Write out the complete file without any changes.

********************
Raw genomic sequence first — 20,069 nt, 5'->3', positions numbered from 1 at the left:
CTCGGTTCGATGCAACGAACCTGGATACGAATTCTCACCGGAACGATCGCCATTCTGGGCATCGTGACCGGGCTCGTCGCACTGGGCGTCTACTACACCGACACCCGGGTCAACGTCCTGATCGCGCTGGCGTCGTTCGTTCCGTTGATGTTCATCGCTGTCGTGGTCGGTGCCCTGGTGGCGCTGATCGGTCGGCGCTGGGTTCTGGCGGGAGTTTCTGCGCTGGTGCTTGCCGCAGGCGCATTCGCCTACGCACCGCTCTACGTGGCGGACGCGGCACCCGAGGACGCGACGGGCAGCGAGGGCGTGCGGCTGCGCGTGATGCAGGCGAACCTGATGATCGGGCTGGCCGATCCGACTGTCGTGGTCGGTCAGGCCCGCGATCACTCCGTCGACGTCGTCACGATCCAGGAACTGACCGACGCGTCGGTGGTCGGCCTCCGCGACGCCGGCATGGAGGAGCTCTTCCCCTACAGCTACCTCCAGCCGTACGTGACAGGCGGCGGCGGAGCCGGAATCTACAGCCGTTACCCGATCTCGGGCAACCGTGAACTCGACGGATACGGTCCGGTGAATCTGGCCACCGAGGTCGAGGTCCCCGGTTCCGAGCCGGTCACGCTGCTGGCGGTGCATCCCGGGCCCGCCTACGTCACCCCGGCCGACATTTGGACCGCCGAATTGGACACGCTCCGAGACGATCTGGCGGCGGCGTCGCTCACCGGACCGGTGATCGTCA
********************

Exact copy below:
Raw genomic sequence first — 20,069 nt, 5'->3', positions numbered from 1 at the left:
CTCGGTTCGATGCAACGAACCTGGATACGAATTCTCACCGGAACGATCGCCATTCTGGGCATCGTGACCGGGCTCGTCGCACTGGGCGTCTACTACACCGACACCCGGGTCAACGTCCTGATCGCGCTGGCGTCGTTCGTTCCGTTGATGTTCATCGCTGTCGTGGTCGGTGCCCTGGTGGCGCTGATCGGTCGGCGCTGGGTTCTGGCGGGAGTTTCTGCGCTGGTGCTTGCCGCAGGCGCATTCGCCTACGCACCGCTCTACGTGGCGGACGCGGCACCCGAGGACGCGACGGGCAGCGAGGGCGTGCGGCTGCGCGTGATGCAGGCGAACCTGATGATCGGGCTGGCCGATCCGACTGTCGTGGTCGGTCAGGCCCGCGATCACTCCGTCGACGTCGTCACGATCCAGGAACTGACCGACGCGTCGGTGGTCGGCCTCCGCGACGCCGGCATGGAGGAGCTCTTCCCCTACAGCTACCTCCAGCCGTACGTGACAGGCGGCGGCGGAGCCGGAATCTACAGCCGTTACCCGATCTCGGGCAACCGTGAACTCGACGGATACGGTCCGGTGAATCTGGCCACCGAGGTCGAGGTCCCCGGTTCCGAGCCGGTCACGCTGCTGGCGGTGCATCCCGGGCCCGCCTACGTCACCCCGGCCGACATTTGGACCGCCGAATTGGACACGCTCCGAGACGATCTGGCGGCGGCGTCGCTCACCGGACCGGTGATCGTCA